First, climate models treat changes in inputs such as changes in aerosols, a drop in solar output, changes in ENSO as random events. Random events get cancelled out when calculating a combined average of all models as I did to get the average rate of rise. So to really compare surface temperatures to the average of a series of climate models, you must first factor out those random events. Factoring out changes in ENSO, solar output, and aerosols (as per Foster and Rahmstorf 2011) showed that surface temperature rise January 1998 to March 2013 was +0.1498 ± 0.03151ºC per decade, still quite a bit lower than the IPCC RCP 2.6 average but far higher than the rate without factoring out those random factors. The adjusted GISS still trends toward the bottom of the expected range of the models, albeit not as low as the unadjusted data, indicating that while ENSO, solar output, and aerosol concentrations are part of the reason for the mismatch between modeled temperature rise and actual temperature rise, they're not the only reasons.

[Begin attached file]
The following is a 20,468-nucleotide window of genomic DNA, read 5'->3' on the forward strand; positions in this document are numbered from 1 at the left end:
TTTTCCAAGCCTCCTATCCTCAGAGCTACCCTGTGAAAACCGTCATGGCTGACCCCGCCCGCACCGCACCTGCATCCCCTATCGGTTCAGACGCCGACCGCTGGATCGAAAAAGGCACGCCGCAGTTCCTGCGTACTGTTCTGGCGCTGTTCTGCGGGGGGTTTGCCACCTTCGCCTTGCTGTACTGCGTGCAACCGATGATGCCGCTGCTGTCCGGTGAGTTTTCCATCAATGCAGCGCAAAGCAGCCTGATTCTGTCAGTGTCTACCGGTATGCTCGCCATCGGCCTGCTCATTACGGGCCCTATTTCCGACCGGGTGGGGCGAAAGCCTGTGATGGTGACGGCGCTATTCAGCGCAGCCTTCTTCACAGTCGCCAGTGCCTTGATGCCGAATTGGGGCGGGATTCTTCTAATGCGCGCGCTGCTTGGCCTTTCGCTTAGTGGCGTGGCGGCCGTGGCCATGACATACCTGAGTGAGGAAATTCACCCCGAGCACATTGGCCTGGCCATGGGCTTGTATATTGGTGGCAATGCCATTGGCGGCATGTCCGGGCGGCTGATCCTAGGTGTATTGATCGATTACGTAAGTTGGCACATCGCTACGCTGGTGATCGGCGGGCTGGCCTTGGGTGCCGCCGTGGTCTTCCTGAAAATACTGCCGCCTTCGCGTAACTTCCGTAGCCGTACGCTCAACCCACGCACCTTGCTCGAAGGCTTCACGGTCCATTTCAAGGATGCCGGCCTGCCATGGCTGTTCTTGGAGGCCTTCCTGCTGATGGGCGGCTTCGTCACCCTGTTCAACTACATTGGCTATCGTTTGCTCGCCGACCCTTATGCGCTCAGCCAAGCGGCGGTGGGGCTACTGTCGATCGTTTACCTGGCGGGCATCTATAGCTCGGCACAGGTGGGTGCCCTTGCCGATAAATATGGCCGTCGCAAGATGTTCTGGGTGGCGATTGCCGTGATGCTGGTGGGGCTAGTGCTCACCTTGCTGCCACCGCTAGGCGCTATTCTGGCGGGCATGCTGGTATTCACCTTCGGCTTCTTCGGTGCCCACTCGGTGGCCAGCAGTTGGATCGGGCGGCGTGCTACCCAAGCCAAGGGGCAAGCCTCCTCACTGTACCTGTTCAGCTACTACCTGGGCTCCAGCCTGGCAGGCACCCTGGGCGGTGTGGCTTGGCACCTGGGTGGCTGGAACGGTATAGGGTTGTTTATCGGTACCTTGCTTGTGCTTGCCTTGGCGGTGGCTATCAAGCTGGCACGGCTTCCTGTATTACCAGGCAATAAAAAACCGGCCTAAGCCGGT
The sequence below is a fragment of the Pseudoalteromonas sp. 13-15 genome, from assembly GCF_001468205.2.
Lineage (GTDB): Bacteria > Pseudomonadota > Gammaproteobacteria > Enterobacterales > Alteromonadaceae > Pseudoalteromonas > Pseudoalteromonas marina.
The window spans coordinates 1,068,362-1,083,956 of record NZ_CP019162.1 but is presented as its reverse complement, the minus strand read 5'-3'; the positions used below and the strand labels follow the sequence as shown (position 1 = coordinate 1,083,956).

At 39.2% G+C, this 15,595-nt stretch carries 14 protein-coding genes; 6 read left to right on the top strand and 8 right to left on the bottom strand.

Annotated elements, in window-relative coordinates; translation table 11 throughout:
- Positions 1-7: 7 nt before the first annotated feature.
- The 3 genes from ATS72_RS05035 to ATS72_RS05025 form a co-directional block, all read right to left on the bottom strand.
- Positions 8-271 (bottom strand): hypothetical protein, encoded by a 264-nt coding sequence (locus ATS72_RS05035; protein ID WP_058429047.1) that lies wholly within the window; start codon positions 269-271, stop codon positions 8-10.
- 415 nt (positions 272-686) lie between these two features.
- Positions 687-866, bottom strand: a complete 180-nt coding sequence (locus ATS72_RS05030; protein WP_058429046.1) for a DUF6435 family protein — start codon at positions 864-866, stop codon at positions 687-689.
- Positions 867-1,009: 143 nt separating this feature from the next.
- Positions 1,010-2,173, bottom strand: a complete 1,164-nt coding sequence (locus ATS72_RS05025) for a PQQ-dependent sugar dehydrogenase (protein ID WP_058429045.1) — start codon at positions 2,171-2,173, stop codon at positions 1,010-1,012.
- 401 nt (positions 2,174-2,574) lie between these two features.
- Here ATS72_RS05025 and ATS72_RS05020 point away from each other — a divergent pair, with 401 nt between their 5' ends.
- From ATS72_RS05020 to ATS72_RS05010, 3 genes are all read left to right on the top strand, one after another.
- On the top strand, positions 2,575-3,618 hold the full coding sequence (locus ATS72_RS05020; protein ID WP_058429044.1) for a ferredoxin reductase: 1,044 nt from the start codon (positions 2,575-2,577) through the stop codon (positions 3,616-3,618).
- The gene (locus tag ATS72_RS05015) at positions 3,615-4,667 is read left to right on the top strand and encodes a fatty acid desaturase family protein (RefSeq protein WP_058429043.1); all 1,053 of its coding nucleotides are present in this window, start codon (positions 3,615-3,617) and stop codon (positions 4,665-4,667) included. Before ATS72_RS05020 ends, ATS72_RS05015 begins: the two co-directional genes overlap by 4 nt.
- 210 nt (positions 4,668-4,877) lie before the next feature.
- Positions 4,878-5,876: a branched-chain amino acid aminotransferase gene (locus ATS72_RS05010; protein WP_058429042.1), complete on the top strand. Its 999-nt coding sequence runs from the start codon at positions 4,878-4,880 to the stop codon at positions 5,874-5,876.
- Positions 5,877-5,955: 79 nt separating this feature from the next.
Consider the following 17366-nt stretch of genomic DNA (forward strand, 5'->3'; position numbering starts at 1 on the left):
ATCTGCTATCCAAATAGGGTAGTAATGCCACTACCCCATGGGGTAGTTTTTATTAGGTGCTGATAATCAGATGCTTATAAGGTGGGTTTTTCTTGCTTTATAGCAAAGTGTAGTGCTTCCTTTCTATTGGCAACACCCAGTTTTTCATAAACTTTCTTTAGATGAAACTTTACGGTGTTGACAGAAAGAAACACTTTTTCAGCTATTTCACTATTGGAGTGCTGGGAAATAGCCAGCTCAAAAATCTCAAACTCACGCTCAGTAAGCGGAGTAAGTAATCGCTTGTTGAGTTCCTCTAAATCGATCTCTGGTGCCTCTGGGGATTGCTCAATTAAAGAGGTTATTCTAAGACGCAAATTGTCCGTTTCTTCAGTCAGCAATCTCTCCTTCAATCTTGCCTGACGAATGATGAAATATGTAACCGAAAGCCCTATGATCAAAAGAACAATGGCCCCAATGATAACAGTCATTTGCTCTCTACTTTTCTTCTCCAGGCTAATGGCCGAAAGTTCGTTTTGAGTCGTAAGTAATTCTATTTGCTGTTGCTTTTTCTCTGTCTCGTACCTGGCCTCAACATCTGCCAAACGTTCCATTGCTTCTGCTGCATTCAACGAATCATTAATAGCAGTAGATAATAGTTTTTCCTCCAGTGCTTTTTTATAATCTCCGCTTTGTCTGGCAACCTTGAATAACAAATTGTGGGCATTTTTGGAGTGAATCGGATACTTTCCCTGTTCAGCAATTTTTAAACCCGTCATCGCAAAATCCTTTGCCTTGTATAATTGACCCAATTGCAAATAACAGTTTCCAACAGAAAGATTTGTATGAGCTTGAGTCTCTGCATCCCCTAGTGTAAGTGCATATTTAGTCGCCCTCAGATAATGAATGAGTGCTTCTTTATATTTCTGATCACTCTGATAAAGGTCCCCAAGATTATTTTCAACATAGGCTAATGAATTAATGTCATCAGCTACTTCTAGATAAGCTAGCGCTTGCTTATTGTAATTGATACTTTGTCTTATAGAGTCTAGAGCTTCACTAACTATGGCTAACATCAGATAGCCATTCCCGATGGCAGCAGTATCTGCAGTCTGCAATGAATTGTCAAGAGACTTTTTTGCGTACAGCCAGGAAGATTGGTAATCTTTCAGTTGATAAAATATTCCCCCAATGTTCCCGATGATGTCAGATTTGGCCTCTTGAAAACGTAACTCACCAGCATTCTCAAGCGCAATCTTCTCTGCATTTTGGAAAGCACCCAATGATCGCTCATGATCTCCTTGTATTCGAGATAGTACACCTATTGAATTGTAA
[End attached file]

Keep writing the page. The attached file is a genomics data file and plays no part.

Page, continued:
Second, expected changes in greenhouse gas emissions could be too high. This has been an issue for some time. In 2000, Dr. James Hansen noted that predicted changes in greenhouse gas emissions in IPCC models were off. His example was that the IPCC's methane concentration value was off by a factor of 3.
There is a third possibility that has been largely ignored. All of our surface temperature data sets underestimate the trues surface temperature of the Earth. Two of the data sets (HadCRUT4 and NCDC) do not cover the polar regions or much of Africa. With the Arctic the fastest warming region on Earth according to UAH satellite data, that is an omission that creates a cooling bias in those data sets.
|HadCRUT4 coverage map. The areas in white are not included in the data.|
To correct for the coverage problem in HadCRUT4, Cowtan and Way (2013) recently used UAH satellite data to fill in the coverage gaps in HadCRUT4 data. Their method was to use kriging on the difference between surface and satellite data. Their new data set matches surface data where surface data exists. Where surface data does not, they used the interpolated differences to convert existing satellite data to surface data.
Filling in the gaps has a dramatic effect on the short-term trend. Before, the January 1998-December 2012 trend in HadCRUT4 data was +0.01976 ± 0.05555ºC per decade. After, the trend for the same time period is +0.10508 ± 0.05458ºC per decade.